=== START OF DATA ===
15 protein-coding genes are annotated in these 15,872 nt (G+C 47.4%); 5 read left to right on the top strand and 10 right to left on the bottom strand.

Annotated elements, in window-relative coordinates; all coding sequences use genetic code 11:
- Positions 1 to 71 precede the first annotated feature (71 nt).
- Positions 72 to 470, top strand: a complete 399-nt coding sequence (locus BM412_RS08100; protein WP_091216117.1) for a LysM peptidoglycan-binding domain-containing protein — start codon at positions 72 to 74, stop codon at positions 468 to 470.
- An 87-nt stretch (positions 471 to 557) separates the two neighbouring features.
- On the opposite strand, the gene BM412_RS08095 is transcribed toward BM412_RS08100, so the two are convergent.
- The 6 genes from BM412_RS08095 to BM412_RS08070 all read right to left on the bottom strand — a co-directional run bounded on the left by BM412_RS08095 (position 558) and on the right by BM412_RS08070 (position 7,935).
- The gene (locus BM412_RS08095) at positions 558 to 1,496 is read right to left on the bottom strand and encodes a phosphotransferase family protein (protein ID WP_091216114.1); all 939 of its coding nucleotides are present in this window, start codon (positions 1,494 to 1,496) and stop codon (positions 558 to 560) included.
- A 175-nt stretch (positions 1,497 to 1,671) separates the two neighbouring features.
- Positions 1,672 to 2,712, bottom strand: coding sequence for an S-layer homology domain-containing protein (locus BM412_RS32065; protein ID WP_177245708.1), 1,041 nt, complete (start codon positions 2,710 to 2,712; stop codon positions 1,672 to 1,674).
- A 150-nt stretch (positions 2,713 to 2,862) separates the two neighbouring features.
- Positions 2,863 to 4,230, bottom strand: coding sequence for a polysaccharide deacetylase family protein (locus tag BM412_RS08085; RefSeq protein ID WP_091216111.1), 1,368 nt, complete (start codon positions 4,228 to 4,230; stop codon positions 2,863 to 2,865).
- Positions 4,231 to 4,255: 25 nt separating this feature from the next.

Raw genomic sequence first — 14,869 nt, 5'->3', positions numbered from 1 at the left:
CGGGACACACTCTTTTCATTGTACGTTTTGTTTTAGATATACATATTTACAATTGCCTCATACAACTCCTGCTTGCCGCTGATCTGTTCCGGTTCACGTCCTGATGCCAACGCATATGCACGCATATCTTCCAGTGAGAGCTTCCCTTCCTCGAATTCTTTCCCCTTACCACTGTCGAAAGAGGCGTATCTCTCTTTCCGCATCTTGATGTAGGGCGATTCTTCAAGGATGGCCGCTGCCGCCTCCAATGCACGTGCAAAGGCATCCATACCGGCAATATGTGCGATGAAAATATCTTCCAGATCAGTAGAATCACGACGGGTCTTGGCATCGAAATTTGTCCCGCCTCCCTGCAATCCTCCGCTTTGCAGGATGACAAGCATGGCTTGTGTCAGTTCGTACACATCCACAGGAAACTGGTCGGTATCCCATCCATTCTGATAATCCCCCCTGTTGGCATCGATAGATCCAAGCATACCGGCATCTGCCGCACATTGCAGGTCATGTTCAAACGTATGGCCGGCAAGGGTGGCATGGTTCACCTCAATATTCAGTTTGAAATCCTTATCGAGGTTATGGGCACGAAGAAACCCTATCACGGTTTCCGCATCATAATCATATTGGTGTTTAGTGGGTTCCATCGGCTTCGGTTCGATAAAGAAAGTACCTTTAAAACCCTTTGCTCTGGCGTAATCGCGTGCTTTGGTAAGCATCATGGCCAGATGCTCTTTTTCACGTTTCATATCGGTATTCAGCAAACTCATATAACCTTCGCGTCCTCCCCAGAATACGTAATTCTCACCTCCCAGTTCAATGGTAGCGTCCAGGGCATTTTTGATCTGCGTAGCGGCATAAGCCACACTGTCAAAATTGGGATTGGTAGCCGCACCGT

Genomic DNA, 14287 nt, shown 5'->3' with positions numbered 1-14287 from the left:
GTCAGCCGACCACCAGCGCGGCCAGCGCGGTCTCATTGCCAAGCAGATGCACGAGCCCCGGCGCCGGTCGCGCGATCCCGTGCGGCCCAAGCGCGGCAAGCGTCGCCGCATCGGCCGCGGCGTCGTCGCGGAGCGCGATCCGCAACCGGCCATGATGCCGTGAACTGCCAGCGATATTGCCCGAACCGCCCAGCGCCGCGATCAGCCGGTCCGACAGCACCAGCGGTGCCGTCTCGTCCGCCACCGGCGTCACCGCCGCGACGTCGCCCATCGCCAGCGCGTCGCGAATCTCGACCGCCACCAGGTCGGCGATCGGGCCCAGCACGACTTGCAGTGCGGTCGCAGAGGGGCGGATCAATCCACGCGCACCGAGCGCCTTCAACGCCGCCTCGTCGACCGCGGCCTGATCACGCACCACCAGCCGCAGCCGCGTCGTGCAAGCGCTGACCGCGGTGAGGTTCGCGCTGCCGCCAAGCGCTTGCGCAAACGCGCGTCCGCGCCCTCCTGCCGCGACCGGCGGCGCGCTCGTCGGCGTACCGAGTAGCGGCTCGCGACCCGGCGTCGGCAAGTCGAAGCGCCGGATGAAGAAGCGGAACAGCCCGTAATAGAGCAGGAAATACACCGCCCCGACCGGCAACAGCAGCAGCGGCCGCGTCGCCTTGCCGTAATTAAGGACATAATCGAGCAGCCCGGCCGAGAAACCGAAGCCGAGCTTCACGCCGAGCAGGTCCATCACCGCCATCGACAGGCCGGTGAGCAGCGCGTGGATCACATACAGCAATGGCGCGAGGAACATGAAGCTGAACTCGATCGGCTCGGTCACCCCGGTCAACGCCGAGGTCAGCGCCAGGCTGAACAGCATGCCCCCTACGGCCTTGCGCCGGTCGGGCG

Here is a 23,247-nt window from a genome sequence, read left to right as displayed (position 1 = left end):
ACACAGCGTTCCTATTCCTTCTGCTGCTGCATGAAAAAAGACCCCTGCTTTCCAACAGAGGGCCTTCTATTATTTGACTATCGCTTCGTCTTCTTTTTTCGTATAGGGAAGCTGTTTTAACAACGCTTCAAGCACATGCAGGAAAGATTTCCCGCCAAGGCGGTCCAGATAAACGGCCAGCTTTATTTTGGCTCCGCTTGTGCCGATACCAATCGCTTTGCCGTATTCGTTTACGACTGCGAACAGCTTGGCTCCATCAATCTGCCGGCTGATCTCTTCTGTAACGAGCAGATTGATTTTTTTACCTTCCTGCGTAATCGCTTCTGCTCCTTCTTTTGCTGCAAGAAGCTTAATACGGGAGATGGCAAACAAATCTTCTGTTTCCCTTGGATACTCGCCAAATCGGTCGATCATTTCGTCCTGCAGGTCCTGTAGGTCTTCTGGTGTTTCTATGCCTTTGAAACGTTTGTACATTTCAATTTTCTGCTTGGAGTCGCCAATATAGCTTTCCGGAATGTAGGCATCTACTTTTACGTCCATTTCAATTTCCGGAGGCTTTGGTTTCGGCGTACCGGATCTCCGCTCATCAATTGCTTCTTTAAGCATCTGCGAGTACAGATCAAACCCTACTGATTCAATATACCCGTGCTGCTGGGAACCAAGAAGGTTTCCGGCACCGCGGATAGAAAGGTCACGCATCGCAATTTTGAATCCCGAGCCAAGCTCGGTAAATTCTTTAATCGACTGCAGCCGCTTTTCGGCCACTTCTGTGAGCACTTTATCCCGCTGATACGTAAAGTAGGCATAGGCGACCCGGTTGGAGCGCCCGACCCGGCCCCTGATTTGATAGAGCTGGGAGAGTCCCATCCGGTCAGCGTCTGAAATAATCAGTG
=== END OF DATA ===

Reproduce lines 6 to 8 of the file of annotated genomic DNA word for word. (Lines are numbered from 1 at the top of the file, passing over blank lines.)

- On the opposite strand, the gene BM412_RS08095 is transcribed toward BM412_RS08100, so the two are convergent.
- The 6 genes from BM412_RS08095 to BM412_RS08070 all read right to left on the bottom strand — a co-directional run bounded on the left by BM412_RS08095 (position 558) and on the right by BM412_RS08070 (position 7,935).
- The gene (locus BM412_RS08095) at positions 558 to 1,496 is read right to left on the bottom strand and encodes a phosphotransferase family protein (protein ID WP_091216114.1); all 939 of its coding nucleotides are present in this window, start codon (positions 1,494 to 1,496) and stop codon (positions 558 to 560) included.